By Matt Wilcox
Tangible assets in the form of collections of fine art, antiques, rare books, watches, or wine, make up a significant part of the wealth of 94% of families with a net-worth of $10 million and up. Such assets, if they are even known to a client’s financial advisors, cannot be managed in the same way as more liquid, traditional investments, nor do owners typically want them to be. Emotionally attached to their collections, the end-game for owners may be a collecting legacy for their children, a major donation to a museum, or an envisioned single-owner sale at auction. Such passionate collecting and investing often promotes a self-management approach among owners, who may not realize how their goals may be even better served by complementing their efforts with input from the right outside resources.
A collection should be:
- Appraised periodically by unbiased professionals
- Authenticated by the recognized experts
- financially recorded and reported for any relevant tax events
- Insured properly against loss, damage or theft
Failing to exercise these best practices can have major negative repercussions. Without proper planning, critical information about the objects in a collection, and the wishes of the owner can go with the collector to the grave.
Before that eventuality, collections, like any other asset, need to be managed actively. Collectors are often shocked to learn that the museum, to which they wish to donate, may only want one or two items, or will only accept the collection as an asset to be sold to raise capital. A donor who desires to maintain the integrity of his collection should investigate which institution would best honor his wishes, and plan the gift together.
A donor who desires to maintain the integrity of his collection should investigate which institution would best honor his wishes, and plan the gift together.
Similarly, heirs to a collection, due to differences in taste, logistics, or lifestyle may not want, or be prepared to take on, the custodial duties that their families’ collections demand. For both museums and heirs, often the problem is simple volume; museums tend to make room for only the most superlative pieces within their mission scope, and adult children have only so much space in their homes.
Learning if a collector’s goal is feasible as the collection stands should impact any ongoing acquisition practices and disposition strategies. The passion that began the collection may need to be tempered with practicality. Inherited minor pieces or early acquisitions, made when money was tight, might hold the most emotional value to the collector, but in the colder view of museums, heirs and auction houses, fail to impress. For any long-time, serious collector routine culling of lesser items to focus on the better ones is always a good practice. The following factors impact the quality of a collection.
Problems with the physical state of an object are often tolerated and even disregarded by the emotional collector, but the less tolerant market place, museum and art world see condition as a critical factor in the desirability of an object. Both poor condition and poor restoration can negatively impact value, so auction house professionals and experts should be consulted to determine what action if any should be taken regarding the state of an object.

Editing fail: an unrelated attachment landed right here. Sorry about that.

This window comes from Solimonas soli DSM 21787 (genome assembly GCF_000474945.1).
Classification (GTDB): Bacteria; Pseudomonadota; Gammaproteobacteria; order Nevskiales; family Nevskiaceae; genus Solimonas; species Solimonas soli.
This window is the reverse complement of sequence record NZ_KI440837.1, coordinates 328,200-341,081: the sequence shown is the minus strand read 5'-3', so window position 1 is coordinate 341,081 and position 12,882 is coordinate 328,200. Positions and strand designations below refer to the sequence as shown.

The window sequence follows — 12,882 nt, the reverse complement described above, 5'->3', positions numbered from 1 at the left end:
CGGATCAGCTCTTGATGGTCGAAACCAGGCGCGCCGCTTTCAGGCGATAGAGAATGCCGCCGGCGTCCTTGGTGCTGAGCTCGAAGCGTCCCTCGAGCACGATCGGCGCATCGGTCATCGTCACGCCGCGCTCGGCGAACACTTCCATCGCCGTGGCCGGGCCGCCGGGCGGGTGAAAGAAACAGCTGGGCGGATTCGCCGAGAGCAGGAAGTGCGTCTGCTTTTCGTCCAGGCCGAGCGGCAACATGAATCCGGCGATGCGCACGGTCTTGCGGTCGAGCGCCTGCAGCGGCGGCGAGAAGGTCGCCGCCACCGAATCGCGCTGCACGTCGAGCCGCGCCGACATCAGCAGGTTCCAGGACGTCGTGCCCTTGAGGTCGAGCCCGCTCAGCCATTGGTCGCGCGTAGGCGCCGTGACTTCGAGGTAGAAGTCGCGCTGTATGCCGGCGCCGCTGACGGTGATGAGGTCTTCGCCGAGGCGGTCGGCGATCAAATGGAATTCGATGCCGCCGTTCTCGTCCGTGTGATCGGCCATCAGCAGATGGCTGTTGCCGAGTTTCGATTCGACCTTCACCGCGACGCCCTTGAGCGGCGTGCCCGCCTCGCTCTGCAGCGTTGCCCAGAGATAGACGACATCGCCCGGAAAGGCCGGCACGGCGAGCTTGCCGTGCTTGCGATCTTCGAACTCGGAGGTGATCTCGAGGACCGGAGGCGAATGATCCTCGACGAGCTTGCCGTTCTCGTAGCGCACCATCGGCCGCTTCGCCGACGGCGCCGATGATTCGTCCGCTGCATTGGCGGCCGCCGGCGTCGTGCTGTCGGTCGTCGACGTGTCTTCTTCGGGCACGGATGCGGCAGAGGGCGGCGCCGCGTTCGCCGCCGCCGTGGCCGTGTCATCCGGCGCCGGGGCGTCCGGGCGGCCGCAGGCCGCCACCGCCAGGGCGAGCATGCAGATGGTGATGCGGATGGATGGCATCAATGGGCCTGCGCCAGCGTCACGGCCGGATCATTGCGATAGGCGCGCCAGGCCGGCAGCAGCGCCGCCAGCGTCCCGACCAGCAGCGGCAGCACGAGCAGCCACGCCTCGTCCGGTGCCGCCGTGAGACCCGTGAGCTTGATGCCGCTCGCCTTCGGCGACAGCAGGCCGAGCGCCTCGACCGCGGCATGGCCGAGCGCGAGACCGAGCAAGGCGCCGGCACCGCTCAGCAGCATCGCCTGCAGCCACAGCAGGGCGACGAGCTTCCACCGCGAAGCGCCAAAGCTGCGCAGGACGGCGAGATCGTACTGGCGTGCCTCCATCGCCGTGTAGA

The history of an object, its past ownership, exhibition and travels can have a major impact on value. Many objects simply do not have a known past, so those with documented provenance are more desirable. Moreover, in today’s art market with billions of dollars in trade of stolen and forged items, a solid, documented item is always a wise investment over a similar one without known provenance. If an object was once owned by a celebrated historical figure, it may enter the so-called “glamour market,” where values can be significantly higher.
Rarity can be a complex factor. The market favors the expected. A Picasso in the cubist style is the commodity most desired. A portrait by Picasso executed in a traditional academic style, although rare, would not fetch as much. Alternatively, the few surviving Honus Wagner baseball cards appeal expressly because of their rarity. The one-of-a-kind object, the most rare by definition, can often confound experts and collectors due to a lack of diagnostic comparables. Objects that are rare, but known, would be a wise collector’s goal.
Not every work produced by a master artist is a masterpiece. Workmanship, excellence in design, composition, color, subject matter, etc. can impact quality. In today’s market, across all collecting fields, top quality is the surest factor in sustained desirability and value. All of the other factors discussed above: condition, provenance and rarity are impact quality from an investment point of view. The best items out there tend to exhibit excellence in all areas.
A professional, qualified ppraiser will offer necessary insight and guidance to all of your collection questions, whether you’ve just started your collecting journey or you’re ready to part with it. See what Freeman’s team of trustworthy professionals can do for you today.